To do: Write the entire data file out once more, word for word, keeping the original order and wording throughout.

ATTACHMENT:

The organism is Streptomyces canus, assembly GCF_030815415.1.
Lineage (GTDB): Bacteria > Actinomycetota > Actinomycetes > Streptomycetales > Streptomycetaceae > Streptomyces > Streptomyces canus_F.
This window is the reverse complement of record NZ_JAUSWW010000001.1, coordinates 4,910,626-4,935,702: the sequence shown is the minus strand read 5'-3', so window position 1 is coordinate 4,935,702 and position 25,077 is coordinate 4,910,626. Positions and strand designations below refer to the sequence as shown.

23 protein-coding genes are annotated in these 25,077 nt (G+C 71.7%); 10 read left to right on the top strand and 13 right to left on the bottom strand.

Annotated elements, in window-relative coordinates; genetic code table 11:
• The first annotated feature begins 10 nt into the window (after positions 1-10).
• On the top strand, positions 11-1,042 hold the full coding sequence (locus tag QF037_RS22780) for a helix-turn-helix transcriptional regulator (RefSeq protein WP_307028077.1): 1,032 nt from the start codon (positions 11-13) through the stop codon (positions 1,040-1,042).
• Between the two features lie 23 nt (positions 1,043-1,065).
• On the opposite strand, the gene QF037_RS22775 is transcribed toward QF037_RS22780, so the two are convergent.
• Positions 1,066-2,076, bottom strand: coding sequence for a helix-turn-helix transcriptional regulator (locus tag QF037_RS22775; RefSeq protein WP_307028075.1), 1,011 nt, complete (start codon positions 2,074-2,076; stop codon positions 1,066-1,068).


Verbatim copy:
The organism is Streptomyces canus, assembly GCF_030815415.1.
Lineage (GTDB): Bacteria > Actinomycetota > Actinomycetes > Streptomycetales > Streptomycetaceae > Streptomyces > Streptomyces canus_F.
This window is the reverse complement of record NZ_JAUSWW010000001.1, coordinates 4,910,626-4,935,702: the sequence shown is the minus strand read 5'-3', so window position 1 is coordinate 4,935,702 and position 25,077 is coordinate 4,910,626. Positions and strand designations below refer to the sequence as shown.

23 protein-coding genes are annotated in these 25,077 nt (G+C 71.7%); 10 read left to right on the top strand and 13 right to left on the bottom strand.

Annotated elements, in window-relative coordinates; genetic code table 11:
• The first annotated feature begins 10 nt into the window (after positions 1-10).
• On the top strand, positions 11-1,042 hold the full coding sequence (locus tag QF037_RS22780) for a helix-turn-helix transcriptional regulator (RefSeq protein WP_307028077.1): 1,032 nt from the start codon (positions 11-13) through the stop codon (positions 1,040-1,042).
• Between the two features lie 23 nt (positions 1,043-1,065).
• On the opposite strand, the gene QF037_RS22775 is transcribed toward QF037_RS22780, so the two are convergent.
• Positions 1,066-2,076, bottom strand: coding sequence for a helix-turn-helix transcriptional regulator (locus tag QF037_RS22775; RefSeq protein WP_307028075.1), 1,011 nt, complete (start codon positions 2,074-2,076; stop codon positions 1,066-1,068).